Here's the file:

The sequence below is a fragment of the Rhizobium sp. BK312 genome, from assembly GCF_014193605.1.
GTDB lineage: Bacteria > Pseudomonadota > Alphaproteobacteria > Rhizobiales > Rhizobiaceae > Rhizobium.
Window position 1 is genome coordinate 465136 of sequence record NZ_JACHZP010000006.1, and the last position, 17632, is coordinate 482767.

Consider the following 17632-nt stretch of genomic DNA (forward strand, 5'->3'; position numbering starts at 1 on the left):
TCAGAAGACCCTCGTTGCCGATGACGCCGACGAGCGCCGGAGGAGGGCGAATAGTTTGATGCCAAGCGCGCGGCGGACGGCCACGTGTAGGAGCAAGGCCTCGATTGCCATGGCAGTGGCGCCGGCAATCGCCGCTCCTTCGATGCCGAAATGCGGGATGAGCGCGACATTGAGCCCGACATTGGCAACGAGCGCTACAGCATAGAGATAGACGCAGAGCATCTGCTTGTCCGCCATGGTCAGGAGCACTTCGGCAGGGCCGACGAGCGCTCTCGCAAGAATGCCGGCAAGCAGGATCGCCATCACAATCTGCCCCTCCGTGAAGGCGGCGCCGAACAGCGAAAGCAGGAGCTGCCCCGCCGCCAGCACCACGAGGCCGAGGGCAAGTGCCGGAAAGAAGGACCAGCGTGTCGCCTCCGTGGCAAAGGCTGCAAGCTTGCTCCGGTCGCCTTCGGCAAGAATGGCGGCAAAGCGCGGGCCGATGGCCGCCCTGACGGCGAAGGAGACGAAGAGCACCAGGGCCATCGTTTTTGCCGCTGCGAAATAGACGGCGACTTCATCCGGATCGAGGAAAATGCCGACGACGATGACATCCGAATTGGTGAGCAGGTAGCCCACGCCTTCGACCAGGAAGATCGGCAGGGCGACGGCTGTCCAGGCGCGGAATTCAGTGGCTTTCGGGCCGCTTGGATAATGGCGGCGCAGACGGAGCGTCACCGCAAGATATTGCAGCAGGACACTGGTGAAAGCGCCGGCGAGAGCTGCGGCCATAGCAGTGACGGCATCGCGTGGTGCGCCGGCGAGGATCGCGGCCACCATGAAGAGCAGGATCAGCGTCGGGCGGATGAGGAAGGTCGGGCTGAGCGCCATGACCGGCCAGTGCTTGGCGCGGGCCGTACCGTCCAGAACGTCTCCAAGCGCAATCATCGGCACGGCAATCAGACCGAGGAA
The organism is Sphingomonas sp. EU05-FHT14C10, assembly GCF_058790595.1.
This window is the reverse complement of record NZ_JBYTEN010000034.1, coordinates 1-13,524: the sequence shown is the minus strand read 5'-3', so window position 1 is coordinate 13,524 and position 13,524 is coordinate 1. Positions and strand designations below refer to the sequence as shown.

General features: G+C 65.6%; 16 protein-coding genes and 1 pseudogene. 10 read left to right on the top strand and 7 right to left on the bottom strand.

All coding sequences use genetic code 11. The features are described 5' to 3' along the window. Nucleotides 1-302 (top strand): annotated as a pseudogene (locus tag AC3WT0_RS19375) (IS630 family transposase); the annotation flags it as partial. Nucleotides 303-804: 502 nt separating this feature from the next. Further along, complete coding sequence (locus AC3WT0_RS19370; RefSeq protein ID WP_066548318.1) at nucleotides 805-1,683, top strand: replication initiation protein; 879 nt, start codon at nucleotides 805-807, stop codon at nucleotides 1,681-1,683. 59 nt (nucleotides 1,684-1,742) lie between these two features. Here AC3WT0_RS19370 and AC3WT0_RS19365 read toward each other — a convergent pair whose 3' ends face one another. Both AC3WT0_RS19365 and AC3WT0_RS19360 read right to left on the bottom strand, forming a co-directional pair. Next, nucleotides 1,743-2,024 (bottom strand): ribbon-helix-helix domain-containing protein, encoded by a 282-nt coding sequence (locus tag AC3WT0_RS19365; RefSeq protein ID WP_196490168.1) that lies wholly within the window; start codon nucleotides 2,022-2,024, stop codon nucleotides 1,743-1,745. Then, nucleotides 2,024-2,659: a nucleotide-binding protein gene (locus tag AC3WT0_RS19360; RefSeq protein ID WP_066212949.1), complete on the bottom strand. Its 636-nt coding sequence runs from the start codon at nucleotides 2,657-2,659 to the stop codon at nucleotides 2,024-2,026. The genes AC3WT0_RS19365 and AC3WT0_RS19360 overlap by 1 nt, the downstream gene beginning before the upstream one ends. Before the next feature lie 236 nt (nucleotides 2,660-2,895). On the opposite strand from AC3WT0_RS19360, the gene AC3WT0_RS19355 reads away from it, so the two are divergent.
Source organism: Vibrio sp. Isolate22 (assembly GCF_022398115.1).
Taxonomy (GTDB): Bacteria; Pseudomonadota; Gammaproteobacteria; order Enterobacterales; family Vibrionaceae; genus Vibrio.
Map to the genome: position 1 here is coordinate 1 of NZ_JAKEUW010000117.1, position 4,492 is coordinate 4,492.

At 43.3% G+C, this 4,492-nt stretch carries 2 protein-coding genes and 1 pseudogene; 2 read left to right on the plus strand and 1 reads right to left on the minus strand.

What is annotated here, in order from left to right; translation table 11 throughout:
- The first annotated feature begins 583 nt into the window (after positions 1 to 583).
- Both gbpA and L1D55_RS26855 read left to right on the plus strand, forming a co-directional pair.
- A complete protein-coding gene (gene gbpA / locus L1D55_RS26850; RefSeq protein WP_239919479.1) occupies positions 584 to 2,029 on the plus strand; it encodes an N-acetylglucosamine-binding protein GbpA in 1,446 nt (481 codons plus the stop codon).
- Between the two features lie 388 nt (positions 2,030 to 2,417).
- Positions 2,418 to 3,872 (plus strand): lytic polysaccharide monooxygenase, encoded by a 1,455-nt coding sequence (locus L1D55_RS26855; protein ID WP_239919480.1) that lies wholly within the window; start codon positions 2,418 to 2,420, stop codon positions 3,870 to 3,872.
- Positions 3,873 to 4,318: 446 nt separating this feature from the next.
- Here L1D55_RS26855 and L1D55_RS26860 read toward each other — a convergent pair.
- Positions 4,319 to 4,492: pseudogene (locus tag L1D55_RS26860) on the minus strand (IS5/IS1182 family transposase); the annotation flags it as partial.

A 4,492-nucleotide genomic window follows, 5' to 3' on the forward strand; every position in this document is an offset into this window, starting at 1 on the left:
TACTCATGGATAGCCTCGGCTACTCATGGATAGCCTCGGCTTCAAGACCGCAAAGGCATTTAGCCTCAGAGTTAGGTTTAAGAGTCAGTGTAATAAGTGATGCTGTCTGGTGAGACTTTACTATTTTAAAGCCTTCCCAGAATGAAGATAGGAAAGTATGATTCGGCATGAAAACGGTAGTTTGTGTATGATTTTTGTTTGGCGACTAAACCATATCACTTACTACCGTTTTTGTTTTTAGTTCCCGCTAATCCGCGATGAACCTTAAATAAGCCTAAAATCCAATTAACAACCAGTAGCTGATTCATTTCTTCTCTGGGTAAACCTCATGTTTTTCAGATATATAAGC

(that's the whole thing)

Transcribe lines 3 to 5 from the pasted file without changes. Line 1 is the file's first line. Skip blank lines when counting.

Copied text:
Window position 1 is genome coordinate 465136 of sequence record NZ_JACHZP010000006.1, and the last position, 17632, is coordinate 482767.

Consider the following 17632-nt stretch of genomic DNA (forward strand, 5'->3'; position numbering starts at 1 on the left):
TCAGAAGACCCTCGTTGCCGATGACGCCGACGAGCGCCGGAGGAGGGCGAATAGTTTGATGCCAAGCGCGCGGCGGACGGCCACGTGTAGGAGCAAGGCCTCGATTGCCATGGCAGTGGCGCCGGCAATCGCCGCTCCTTCGATGCCGAAATGCGGGATGAGCGCGACATTGAGCCCGACATTGGCAACGAGCGCTACAGCATAGAGATAGACGCAGAGCATCTGCTTGTCCGCCATGGTCAGGAGCACTTCGGCAGGGCCGACGAGCGCTCTCGCAAGAATGCCGGCAAGCAGGATCGCCATCACAATCTGCCCCTCCGTGAAGGCGGCGCCGAACAGCGAAAGCAGGAGCTGCCCCGCCGCCAGCACCACGAGGCCGAGGGCAAGTGCCGGAAAGAAGGACCAGCGTGTCGCCTCCGTGGCAAAGGCTGCAAGCTTGCTCCGGTCGCCTTCGGCAAGAATGGCGGCAAAGCGCGGGCCGATGGCCGCCCTGACGGCGAAGGAGACGAAGAGCACCAGGGCCATCGTTTTTGCCGCTGCGAAATAGACGGCGACTTCATCCGGATCGAGGAAAATGCCGACGACGATGACATCCGAATTGGTGAGCAGGTAGCCCACGCCTTCGACCAGGAAGATCGGCAGGGCGACGGCTGTCCAGGCGCGGAATTCAGTGGCTTTCGGGCCGCTTGGATAATGGCGGCGCAGACGGAGCGTCACCGCAAGATATTGCAGCAGGACACTGGTGAAAGCGCCGGCGAGAGCTGCGGCCATAGCAGTGACGGCATCGCGTGGTGCGCCGGCGAGGATCGCGGCCACCATGAAGAGCAGGATCAGCGTCGGGCGGATGAGGAAGGTCGGGCTGAGCGCCATGACCGGCCAGTGCTTGGCGCGGGCCGTACCGTCCAGAACGTCTCCAAGCGCAATCATCGGCACGGCAATCAGACCGAGGAA